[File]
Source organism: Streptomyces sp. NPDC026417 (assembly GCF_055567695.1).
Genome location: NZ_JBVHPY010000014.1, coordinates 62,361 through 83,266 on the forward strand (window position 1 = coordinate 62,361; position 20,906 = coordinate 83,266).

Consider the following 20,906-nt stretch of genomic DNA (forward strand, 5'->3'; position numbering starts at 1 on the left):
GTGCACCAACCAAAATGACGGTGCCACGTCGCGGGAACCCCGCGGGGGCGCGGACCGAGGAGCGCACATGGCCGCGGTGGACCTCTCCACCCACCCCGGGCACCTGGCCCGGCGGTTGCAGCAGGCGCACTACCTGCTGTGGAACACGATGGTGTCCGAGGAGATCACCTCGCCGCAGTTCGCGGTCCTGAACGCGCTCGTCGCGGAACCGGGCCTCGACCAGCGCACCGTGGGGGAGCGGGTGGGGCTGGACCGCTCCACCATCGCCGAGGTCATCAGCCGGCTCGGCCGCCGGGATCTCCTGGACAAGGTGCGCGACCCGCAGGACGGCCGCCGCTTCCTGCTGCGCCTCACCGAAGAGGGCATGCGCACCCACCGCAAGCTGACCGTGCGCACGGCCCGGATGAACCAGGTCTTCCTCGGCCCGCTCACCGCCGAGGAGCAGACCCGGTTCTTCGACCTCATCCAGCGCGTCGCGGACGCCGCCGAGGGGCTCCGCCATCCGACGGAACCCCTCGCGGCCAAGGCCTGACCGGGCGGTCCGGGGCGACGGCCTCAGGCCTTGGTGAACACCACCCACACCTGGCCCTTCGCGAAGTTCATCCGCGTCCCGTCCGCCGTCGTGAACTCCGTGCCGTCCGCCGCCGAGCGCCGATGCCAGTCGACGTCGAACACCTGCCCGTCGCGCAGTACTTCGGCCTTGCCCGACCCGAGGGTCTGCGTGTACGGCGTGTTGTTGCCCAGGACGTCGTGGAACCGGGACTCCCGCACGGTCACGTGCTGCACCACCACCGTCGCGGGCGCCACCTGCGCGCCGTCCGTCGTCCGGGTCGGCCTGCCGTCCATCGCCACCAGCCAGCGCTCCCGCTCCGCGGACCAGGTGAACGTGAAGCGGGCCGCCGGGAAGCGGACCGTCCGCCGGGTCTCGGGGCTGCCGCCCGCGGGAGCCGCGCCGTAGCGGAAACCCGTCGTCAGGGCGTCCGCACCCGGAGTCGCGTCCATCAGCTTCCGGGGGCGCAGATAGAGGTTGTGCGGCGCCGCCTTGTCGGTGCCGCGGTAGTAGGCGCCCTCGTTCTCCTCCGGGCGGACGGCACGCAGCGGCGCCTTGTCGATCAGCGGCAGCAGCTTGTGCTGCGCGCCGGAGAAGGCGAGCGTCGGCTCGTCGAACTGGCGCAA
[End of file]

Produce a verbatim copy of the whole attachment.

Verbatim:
Source organism: Streptomyces sp. NPDC026417 (assembly GCF_055567695.1).
Genome location: NZ_JBVHPY010000014.1, coordinates 62,361 through 83,266 on the forward strand (window position 1 = coordinate 62,361; position 20,906 = coordinate 83,266).

Consider the following 20,906-nt stretch of genomic DNA (forward strand, 5'->3'; position numbering starts at 1 on the left):
GTGCACCAACCAAAATGACGGTGCCACGTCGCGGGAACCCCGCGGGGGCGCGGACCGAGGAGCGCACATGGCCGCGGTGGACCTCTCCACCCACCCCGGGCACCTGGCCCGGCGGTTGCAGCAGGCGCACTACCTGCTGTGGAACACGATGGTGTCCGAGGAGATCACCTCGCCGCAGTTCGCGGTCCTGAACGCGCTCGTCGCGGAACCGGGCCTCGACCAGCGCACCGTGGGGGAGCGGGTGGGGCTGGACCGCTCCACCATCGCCGAGGTCATCAGCCGGCTCGGCCGCCGGGATCTCCTGGACAAGGTGCGCGACCCGCAGGACGGCCGCCGCTTCCTGCTGCGCCTCACCGAAGAGGGCATGCGCACCCACCGCAAGCTGACCGTGCGCACGGCCCGGATGAACCAGGTCTTCCTCGGCCCGCTCACCGCCGAGGAGCAGACCCGGTTCTTCGACCTCATCCAGCGCGTCGCGGACGCCGCCGAGGGGCTCCGCCATCCGACGGAACCCCTCGCGGCCAAGGCCTGACCGGGCGGTCCGGGGCGACGGCCTCAGGCCTTGGTGAACACCACCCACACCTGGCCCTTCGCGAAGTTCATCCGCGTCCCGTCCGCCGTCGTGAACTCCGTGCCGTCCGCCGCCGAGCGCCGATGCCAGTCGACGTCGAACACCTGCCCGTCGCGCAGTACTTCGGCCTTGCCCGACCCGAGGGTCTGCGTGTACGGCGTGTTGTTGCCCAGGACGTCGTGGAACCGGGACTCCCGCACGGTCACGTGCTGCACCACCACCGTCGCGGGCGCCACCTGCGCGCCGTCCGTCGTCCGGGTCGGCCTGCCGTCCATCGCCACCAGCCAGCGCTCCCGCTCCGCGGACCAGGTGAACGTGAAGCGGGCCGCCGGGAAGCGGACCGTCCGCCGGGTCTCGGGGCTGCCGCCCGCGGGAGCCGCGCCGTAGCGGAAACCCGTCGTCAGGGCGTCCGCACCCGGAGTCGCGTCCATCAGCTTCCGGGGGCGCAGATAGAGGTTGTGCGGCGCCGCCTTGTCGGTGCCGCGGTAGTAGGCGCCCTCGTTCTCCTCCGGGCGGACGGCACGCAGCGGCGCCTTGTCGATCAGCGGCAGCAGCTTGTGCTGCGCGCCGGAGAAGGCGAGCGTCGGCTCGTCGAACTGGCGCAA